video for reproduction in a book, which can easily cost an additional $300.
Past Imperfect included hundreds of pictures and stills, and
permission charges exceeded $40,000. (This did not include technical
charges and the cost of agents who specialized in wresting permissions
from the studios.)
An even more insuperable problem is censorship within the studios. The
biggest culprit in our project was Warner Brothers, which agreed to a fee
in December 1994 for 12 stills. We assumed that this implied licensing
approval. On March 16, 1995, when Past Imperfect was in galleys
(and due for imminent publication as the September main selection for the
History Book Club), we sought confirmation. A week later Warner
Brothers asked to review the text that was to address five of the movies.
Accordingly, we faxed Stanley Karnow's essay on JFK, Clayborne
Carson's on Malcolm X, William Leuchtenburg's on All the
President's Men, Richard Reeves's on PT-109, and Nancy
Cott's on Bonnie and Clyde. On April 17 Warner Brothers
informed us that permission had been denied. Why, they did not say. My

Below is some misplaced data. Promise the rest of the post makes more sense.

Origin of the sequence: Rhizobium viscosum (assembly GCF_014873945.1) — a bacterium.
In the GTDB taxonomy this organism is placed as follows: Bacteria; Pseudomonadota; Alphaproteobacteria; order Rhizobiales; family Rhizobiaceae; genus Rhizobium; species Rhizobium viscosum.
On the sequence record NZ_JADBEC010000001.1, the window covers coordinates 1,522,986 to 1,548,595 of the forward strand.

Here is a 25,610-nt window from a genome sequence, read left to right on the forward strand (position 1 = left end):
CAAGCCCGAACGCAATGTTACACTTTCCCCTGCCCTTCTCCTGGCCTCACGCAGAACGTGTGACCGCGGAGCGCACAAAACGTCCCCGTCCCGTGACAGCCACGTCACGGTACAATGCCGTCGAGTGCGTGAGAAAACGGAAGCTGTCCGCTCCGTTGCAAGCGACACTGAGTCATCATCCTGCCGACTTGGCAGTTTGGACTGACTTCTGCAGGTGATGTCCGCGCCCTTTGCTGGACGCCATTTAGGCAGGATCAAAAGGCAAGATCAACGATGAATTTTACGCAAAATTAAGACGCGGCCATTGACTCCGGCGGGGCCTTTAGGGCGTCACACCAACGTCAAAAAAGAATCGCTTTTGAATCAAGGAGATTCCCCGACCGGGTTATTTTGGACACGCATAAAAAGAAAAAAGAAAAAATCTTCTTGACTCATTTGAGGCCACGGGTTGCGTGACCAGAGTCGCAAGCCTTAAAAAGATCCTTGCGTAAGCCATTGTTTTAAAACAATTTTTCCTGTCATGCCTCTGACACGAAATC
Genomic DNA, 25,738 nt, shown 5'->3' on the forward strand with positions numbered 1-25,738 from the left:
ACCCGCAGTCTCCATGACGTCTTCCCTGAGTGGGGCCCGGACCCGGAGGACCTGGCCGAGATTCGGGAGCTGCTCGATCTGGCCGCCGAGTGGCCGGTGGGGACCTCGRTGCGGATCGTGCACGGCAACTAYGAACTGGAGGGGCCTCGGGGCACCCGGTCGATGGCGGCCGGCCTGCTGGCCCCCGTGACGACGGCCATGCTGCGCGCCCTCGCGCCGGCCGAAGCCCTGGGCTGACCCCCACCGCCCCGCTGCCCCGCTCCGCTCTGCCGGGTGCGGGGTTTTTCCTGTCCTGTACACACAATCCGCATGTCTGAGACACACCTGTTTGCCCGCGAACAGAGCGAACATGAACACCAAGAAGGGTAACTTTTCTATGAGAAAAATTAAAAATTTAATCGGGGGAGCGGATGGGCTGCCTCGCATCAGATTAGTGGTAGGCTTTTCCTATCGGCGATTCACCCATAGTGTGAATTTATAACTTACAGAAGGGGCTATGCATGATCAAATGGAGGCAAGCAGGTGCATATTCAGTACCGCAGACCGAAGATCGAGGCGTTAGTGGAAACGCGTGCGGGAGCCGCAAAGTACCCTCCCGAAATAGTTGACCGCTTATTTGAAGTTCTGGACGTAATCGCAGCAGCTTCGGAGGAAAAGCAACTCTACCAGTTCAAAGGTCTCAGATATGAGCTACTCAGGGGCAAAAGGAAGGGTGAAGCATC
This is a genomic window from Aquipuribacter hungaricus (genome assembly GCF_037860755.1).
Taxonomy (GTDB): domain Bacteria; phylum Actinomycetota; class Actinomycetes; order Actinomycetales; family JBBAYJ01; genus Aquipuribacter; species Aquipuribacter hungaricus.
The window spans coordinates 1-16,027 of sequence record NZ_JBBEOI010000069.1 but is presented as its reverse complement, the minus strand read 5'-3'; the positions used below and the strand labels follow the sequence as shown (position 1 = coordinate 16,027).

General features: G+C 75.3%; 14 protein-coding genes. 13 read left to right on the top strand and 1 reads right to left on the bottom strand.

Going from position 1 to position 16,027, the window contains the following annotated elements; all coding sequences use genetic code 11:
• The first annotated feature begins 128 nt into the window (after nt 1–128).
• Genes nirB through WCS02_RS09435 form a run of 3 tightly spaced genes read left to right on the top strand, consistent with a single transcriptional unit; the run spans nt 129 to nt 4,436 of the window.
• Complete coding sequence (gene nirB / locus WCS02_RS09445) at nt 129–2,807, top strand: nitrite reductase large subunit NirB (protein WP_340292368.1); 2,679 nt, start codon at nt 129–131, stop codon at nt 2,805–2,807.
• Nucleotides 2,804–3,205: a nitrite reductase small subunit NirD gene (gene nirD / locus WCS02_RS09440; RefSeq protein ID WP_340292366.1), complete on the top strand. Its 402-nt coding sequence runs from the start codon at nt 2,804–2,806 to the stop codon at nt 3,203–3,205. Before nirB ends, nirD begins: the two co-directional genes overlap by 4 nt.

repeated calls to the permission's attorney went unanswered. Executives at
Time-Warner chatted in friendly fashion but provided little help and no
answers. ("How," I asked a spokesperson for Time-Warner, "can a media
empire, which often asserts a legal right to unrestricted access to
information, deny such rights to scholars?") When I refused to go "off the
record," everyone clammed up. We finally printed a second version of
Past Imperfect, minus the stills of the Warner movies.
Five months later I learned exactly what happened at Warner from an
unexpected source: Oliver Stone. Several weeks after Past
Imperfect had appeared in print, Stone faxed sharp criticisms of
Karnow's essay on JFK ("Stanley Karnow considers himself an
historian"). I, in turn, complained of Warner's withholding of the film
stills, and the studio's subsequent conspiracy of silence. "A great
media/news empire must not engage in censorship," I pontificated, "nor
throw a curtain of secrecy over its own actions."
Stone said he knew nothing of the Warner decision and, though in the
midst of the final edits of Nixon, he immediately sent a letter to
Judith Singer, director of "licensing/theatrical/legal" at Warner. Stone
faxed me her response. Singer, who perhaps assumed that her letter would
not become public, confirmed my worst fears about studio censorship: she
explained that the requisite permissions had been denied because several
Warner films were "treated negatively" in Past Imperfect. This was
a matter of general policy, she added, and had been submitted for review in
this instance to top studio executives. She explained that the studio
undertook such policies "out of concern for our filmmakers."
Appalled, Stone rebuked the Warner executives. "I make films like
JFK and Nixon to stimulate discussion of the past. I expect
and even welcome criticism, and am frankly pleased when writers refer to